Coweta school board gets 'quality' designation

The Coweta County Board of Education has received a “Quality Board” designation by the Georgia School Boards Association (GSBA).  Coweta school board members include (L-R front row) Chairman Winston Dowdell, Vice-Chairman Harry Mullins, Sue Brown and Frank Farmer; and (back row) Larry Robertson, Amy Dees, Graylin Ward, Superintendent Steve Barker and Assistant Superintendent Marc Guy. Photo/Special.

The Coweta County Board of Education has received a “Quality Board” designation by the Georgia School Boards Association (GSBA). The announcement of the designation was made recently by Superintendent Steve Barker.

“This is the highest ranking available for boards of education this year,” Barker told board members. “It means you hold to best practices and strive for improvement in an efficient, ethical cooperative manner.”

School boards given the Quality Board designation by GSBA meet all requirements of state board of education training accreditation and have adopted and begun implementing a system strategic plan, among other criteria. Coweta’s school board has typically held the highest professional distinctions offered by GSBA, said school system spokesman Dean Jackson.

Barker also took the occasion to thank board members for their dedication to education in Coweta County.

“I appreciate your approach, as a board, to your business,” he said. “You have accomplished an enormous amount in the last two years.”

Noting the impact of the economy on school systems throughout the state and nation in recent years, Barker cited several Coweta school board actions or positions for which he commended board members. Barker thanked board members for their commitment to those positions and to the members’ “laser-like focus on our core business” of student achievement.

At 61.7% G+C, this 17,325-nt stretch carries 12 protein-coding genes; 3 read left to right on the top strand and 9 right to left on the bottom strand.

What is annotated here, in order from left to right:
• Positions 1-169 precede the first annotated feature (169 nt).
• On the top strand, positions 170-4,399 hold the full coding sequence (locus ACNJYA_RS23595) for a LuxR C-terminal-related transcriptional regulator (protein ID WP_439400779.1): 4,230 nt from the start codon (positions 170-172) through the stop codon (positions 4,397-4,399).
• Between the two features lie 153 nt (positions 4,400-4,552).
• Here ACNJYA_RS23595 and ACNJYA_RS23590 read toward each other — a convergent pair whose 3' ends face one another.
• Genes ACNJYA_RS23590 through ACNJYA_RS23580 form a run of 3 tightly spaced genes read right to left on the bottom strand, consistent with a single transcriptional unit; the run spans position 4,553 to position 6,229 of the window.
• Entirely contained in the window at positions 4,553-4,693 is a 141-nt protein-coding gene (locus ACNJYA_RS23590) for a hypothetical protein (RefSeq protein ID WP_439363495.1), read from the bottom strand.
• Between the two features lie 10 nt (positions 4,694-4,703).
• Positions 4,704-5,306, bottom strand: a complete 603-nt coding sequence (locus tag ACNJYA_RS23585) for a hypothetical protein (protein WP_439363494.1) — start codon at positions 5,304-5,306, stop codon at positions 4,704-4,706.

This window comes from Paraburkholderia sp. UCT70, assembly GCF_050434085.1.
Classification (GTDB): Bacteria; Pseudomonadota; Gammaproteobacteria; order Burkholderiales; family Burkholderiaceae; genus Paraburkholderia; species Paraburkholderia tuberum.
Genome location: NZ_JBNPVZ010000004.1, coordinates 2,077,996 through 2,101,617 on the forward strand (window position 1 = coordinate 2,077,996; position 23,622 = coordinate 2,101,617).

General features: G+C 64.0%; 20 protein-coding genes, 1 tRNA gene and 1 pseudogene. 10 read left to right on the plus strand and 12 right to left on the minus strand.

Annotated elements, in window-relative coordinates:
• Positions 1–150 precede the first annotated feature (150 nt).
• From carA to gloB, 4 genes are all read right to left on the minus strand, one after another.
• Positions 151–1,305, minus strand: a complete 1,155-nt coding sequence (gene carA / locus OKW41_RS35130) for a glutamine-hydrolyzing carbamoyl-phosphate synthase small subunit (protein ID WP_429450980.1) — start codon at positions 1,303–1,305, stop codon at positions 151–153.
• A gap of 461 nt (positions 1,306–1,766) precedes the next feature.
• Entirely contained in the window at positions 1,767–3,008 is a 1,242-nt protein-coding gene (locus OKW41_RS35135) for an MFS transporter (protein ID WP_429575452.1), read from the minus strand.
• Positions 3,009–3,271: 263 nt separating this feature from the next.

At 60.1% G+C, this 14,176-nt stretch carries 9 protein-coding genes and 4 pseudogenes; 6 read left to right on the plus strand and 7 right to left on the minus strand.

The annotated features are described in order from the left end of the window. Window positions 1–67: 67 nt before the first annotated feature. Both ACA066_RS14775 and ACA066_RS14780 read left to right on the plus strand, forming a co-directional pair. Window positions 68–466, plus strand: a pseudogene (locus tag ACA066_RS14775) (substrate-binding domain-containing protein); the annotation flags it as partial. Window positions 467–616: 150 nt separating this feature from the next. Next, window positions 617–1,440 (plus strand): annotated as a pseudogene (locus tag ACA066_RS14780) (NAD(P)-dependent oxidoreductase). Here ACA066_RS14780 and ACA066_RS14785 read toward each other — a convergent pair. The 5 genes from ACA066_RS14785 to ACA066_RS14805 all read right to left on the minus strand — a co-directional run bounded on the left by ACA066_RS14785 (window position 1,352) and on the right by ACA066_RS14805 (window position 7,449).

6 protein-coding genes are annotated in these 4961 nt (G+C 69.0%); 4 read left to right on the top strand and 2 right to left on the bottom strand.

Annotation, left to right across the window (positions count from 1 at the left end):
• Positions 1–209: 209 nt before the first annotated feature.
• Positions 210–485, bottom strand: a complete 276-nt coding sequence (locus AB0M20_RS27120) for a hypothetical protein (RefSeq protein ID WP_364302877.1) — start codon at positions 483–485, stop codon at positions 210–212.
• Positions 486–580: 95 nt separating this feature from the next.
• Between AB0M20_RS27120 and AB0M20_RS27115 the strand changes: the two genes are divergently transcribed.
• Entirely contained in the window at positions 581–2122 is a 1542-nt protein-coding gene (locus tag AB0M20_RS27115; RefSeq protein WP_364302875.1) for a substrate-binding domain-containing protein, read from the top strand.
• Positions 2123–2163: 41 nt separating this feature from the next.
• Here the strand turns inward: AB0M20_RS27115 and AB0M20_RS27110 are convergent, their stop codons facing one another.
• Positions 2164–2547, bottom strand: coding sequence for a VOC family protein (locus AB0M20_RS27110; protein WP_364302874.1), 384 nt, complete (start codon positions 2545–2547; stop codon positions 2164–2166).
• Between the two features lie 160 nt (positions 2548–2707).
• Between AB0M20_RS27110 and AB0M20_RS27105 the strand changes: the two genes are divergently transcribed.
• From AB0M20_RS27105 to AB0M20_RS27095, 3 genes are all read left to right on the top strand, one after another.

“With enormous responsibility and increasing demands of your time, you have always focused on what is best for students,” said Barker. “You have constantly asked me the question, ‘What will the impact of this decision be on instruction?’ Unlike most school boards, you have done it without any pay.”

Barker noted that the Coweta school system still faces many challenges, including ongoing budgetary concerns, the state’s implementation of the new CCRPI accountability system and other challenges ranging from growth to curriculum changes.

“I know each of you will continue the tradition of placing student needs at the front of each decision,” said Barker.

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